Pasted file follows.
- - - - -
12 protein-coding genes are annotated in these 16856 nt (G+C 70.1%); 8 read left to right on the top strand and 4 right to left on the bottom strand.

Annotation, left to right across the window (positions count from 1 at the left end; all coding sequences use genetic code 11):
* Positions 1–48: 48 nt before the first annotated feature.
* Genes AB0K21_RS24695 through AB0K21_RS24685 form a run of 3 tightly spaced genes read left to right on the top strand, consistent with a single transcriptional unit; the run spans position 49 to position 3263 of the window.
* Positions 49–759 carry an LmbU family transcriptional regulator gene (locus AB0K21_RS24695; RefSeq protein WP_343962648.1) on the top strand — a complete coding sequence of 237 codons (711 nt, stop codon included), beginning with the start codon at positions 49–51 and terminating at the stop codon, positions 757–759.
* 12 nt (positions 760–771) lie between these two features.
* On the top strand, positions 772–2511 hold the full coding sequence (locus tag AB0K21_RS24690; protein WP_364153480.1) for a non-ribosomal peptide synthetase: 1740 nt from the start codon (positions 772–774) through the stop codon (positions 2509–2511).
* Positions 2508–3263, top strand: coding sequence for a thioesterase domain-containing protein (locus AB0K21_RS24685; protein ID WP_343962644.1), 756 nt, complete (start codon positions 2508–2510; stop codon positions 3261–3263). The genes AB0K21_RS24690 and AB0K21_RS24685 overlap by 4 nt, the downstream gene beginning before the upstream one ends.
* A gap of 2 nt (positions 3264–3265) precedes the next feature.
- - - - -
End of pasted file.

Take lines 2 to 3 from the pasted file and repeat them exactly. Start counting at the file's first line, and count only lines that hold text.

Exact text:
Annotation, left to right across the window (positions count from 1 at the left end; all coding sequences use genetic code 11):
* Positions 1–48: 48 nt before the first annotated feature.